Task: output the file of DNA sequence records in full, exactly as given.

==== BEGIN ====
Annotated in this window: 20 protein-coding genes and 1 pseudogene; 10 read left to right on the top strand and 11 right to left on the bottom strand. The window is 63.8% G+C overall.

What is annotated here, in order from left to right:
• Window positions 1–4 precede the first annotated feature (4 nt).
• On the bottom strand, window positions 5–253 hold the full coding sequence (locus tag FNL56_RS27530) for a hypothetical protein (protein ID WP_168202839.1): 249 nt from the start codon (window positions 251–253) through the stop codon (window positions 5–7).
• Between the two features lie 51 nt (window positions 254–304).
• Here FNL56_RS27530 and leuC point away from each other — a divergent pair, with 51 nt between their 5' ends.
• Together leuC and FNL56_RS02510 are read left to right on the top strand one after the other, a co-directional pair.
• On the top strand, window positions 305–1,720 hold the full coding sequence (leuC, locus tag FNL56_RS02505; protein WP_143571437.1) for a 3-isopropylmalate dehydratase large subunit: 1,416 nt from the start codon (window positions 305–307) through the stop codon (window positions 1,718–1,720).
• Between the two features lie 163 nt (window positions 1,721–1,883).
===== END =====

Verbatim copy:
Annotated in this window: 20 protein-coding genes and 1 pseudogene; 10 read left to right on the top strand and 11 right to left on the bottom strand. The window is 63.8% G+C overall.

What is annotated here, in order from left to right:
• Window positions 1–4 precede the first annotated feature (4 nt).
• On the bottom strand, window positions 5–253 hold the full coding sequence (locus tag FNL56_RS27530) for a hypothetical protein (protein ID WP_168202839.1): 249 nt from the start codon (window positions 251–253) through the stop codon (window positions 5–7).
• Between the two features lie 51 nt (window positions 254–304).
• Here FNL56_RS27530 and leuC point away from each other — a divergent pair, with 51 nt between their 5' ends.
• Together leuC and FNL56_RS02510 are read left to right on the top strand one after the other, a co-directional pair.
• On the top strand, window positions 305–1,720 hold the full coding sequence (leuC, locus tag FNL56_RS02505; protein WP_143571437.1) for a 3-isopropylmalate dehydratase large subunit: 1,416 nt from the start codon (window positions 305–307) through the stop codon (window positions 1,718–1,720).
• Between the two features lie 163 nt (window positions 1,721–1,883).